It was previously known that the lens of the eye largely consists of lifeless cells. In these cells, the cell nuclei and other structures have been degraded so that all that remains is a solution of proteins.
This clear fluid enables light to pass through the lens to hit the retina and create an image of what is being seen. This is how the eye functions in humans and other mammals as well.
Now scientists at Lund University have discovered another fascinating dimension of the eye's lens. They have shown that the lens in the blue acara, a common aquarium fish, activates some of its lifeless cells every morning and every evening in order to change the concentration of protein in the cell fluid. The change is hardly measurable, but its effect is of major importance.
"With this strategy, the fish get better color vision during the day and can see better in the dark at night," says Marcus Schartau, a doctoral candidate in Professor Ronald Kröger's research team at the Department of Cell and Organism Biology at Lund University.
It is the amount of protein in the lifeless cells that makes the light refract in the right way. What happens in the morning in the blue acara eye is that the lens adapts the protein concentration so that the lens can focus light of various wave lengths (colors) at one and the same point. The fish can then see sharp color images. This is called making the lens multifocal.
In the evening the protein concentration is restored to the same level as before the morning change. The lens can then only focus a single wavelength on the retina. The eye thereby loses its ability to create sharp color images, but instead utilizes the wavelengths that are most important for night vision. This is referred to as making the lens monofocal.
This strategy, switching between the two lens types every day, is something humans lack. Our monofocal lens is simpler in construction, but thanks to our greater depth of focus, we can still see different colors in daylight.
For more information, please contact Ronald Kröger, phone: +46 46 - 222 05 96 or Ronald.Kroger@cob.lu.se.
Pressofficer: Lena Björk Blixt; Lena.Bjork_Blixt@kanslin.lu.se;+46-46 222 7186
Lena Björk Blixt | idw
Rutgers scientists discover 'Legos of life'
23.01.2018 | Rutgers University
Researchers identify a protein that keeps metastatic breast cancer cells dormant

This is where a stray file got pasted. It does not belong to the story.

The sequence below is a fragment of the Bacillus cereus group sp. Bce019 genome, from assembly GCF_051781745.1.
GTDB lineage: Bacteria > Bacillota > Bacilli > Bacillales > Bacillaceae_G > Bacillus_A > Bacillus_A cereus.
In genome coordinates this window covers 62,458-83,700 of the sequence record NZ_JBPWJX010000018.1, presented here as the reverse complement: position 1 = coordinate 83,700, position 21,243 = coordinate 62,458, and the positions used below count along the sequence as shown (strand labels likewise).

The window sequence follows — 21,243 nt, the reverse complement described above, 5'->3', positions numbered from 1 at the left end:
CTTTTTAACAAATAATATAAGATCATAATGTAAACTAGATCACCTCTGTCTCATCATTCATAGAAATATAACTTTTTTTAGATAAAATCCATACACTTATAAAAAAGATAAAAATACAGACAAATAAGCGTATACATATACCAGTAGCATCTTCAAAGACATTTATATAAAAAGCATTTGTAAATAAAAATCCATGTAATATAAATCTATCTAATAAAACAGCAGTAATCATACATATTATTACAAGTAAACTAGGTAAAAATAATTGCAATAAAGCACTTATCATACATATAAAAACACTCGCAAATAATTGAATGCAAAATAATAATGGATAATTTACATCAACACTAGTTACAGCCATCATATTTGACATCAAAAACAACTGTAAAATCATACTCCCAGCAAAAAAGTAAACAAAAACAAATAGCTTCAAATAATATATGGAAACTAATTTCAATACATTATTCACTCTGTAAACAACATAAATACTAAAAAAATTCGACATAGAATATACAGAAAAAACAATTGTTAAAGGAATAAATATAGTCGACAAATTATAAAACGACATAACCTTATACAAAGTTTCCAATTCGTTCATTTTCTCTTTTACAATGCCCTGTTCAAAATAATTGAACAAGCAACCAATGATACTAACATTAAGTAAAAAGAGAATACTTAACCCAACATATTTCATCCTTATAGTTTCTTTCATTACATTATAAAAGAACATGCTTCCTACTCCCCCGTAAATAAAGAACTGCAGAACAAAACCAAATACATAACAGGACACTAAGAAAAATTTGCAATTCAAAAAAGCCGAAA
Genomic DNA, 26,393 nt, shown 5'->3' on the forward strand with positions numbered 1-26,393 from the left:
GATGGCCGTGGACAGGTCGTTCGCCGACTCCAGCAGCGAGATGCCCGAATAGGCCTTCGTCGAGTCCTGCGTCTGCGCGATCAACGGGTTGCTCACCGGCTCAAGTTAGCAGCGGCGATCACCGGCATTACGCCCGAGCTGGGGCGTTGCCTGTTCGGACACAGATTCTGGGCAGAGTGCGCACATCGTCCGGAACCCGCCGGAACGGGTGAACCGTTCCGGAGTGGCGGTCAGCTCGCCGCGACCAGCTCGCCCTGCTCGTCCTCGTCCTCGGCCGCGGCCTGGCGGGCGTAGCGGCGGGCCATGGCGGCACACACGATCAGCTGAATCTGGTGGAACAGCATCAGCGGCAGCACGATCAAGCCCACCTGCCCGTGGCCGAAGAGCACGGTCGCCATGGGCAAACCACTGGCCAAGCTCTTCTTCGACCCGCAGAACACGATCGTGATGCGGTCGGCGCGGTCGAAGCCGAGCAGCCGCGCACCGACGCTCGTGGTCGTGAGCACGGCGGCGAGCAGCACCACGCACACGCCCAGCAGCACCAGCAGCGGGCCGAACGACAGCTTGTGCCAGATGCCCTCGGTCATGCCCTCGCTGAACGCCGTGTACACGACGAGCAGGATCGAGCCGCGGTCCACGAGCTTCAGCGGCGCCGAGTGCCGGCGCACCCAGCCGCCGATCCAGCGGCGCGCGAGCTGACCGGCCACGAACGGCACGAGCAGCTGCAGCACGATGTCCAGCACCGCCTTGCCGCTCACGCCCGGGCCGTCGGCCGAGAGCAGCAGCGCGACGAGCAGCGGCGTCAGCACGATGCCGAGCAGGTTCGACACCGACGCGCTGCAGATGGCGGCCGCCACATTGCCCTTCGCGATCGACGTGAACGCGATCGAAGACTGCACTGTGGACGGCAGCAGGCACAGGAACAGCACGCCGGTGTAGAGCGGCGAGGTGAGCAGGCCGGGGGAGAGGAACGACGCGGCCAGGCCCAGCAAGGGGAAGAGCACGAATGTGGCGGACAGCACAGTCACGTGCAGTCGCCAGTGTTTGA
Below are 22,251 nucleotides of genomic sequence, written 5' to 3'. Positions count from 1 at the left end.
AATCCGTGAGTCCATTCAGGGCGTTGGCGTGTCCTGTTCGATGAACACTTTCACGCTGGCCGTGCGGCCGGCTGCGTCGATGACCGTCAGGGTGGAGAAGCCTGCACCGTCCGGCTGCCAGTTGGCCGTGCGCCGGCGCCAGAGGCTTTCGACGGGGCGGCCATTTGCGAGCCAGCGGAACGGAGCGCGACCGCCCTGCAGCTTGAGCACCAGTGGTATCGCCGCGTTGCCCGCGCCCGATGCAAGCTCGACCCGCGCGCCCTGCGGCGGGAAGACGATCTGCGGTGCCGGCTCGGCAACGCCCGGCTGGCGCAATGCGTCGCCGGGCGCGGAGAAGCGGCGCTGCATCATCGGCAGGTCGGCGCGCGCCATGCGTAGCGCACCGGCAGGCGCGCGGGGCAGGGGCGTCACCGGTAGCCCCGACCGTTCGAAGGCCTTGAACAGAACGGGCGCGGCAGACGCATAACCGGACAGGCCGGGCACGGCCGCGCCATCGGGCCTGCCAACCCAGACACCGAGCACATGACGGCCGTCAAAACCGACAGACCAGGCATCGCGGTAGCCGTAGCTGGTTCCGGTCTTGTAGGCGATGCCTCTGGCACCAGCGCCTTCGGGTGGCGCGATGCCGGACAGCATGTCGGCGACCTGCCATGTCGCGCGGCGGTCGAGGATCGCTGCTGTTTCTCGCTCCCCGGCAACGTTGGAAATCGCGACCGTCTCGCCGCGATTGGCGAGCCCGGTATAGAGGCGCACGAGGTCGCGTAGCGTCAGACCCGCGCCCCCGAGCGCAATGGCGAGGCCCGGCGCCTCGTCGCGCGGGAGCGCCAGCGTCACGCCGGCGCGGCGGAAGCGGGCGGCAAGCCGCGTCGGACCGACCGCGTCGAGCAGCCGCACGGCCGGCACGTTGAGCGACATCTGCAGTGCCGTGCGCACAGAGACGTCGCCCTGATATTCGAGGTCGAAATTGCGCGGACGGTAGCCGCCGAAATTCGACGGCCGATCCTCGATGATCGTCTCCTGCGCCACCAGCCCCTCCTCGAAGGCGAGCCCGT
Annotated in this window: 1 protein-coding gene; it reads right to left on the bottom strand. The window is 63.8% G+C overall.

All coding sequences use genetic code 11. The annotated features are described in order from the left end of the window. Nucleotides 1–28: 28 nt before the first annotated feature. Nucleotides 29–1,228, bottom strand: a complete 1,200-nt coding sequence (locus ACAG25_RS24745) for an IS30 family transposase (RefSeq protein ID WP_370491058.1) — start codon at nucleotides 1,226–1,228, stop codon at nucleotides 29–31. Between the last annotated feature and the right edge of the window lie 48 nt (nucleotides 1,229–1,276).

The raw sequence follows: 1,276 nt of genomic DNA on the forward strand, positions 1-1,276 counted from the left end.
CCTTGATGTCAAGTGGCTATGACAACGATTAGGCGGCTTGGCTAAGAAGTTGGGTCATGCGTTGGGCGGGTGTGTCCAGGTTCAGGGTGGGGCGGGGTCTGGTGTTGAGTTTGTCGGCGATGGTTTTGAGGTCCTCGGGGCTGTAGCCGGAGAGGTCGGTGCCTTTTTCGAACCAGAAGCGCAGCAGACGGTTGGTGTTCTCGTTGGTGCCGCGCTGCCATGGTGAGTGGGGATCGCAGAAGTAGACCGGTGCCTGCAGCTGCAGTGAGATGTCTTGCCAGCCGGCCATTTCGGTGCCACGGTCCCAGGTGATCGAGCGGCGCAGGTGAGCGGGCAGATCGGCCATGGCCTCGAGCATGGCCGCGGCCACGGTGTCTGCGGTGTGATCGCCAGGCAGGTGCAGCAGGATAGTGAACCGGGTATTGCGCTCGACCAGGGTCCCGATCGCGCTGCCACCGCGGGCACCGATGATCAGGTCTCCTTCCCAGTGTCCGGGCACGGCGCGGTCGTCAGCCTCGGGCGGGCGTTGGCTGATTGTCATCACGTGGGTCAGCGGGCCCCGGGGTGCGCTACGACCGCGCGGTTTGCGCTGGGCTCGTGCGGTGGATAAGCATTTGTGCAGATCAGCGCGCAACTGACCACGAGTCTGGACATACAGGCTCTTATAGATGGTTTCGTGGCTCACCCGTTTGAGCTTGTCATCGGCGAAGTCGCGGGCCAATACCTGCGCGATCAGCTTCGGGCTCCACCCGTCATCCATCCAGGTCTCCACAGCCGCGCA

23.01.2018 | Institute for Research in Biomedicine (IRB Barcelona)
Physicists have developed a technique based on optical microscopy that can be used to create images of atoms on the nanoscale. In particular, the new method allows the imaging of quantum dots in a semiconductor chip. Together with colleagues from the University of Bochum, scientists from the University of Basel’s Department of Physics and the Swiss Nanoscience Institute reported the findings in the journal Nature Photonics.
Microscopes allow us to see structures that are otherwise invisible to the human eye. However, conventional optical microscopes cannot be used to image...
On the way to an intelligent laboratory, physicists from Innsbruck and Vienna present an artificial agent that autonomously designs quantum experiments. In initial experiments, the system has independently (re)discovered experimental techniques that are nowadays standard in modern quantum optical laboratories. This shows how machines could play a more creative role in research in the future.
We carry smartphones in our pockets, the streets are dotted with semi-autonomous cars, but in the research laboratory experiments are still being designed by...
What enables electrons to be transferred swiftly, for example during photosynthesis? An interdisciplinary team of researchers has worked out the details of how...
For the first time, scientists have precisely measured the effective electrical charge of a single molecule in solution. This fundamental insight of an SNSF Professor could also pave the way for future medical diagnostics.
Electrical charge is one of the key properties that allows molecules to interact. Life itself depends on this phenomenon: many biological processes involve...
At the JEC World Composite Show in Paris in March 2018, the Fraunhofer Institute for Laser Technology ILT will be focusing on the latest trends and innovations in laser machining of composites. Among other things, researchers at the booth shared with the Aachen Center for Integrative Lightweight Production (AZL) will demonstrate how lasers can be used for joining, structuring, cutting and drilling composite materials.
No other industry has attracted as much public attention to composite materials as the automotive industry, which along with the aerospace industry is a driver...
08.01.2018 | Event News
11.12.2017 | Event News
08.12.2017 | Event News
23.01.2018 | Life Sciences
23.01.2018 | Earth Sciences
23.01.2018 | Physics and Astronomy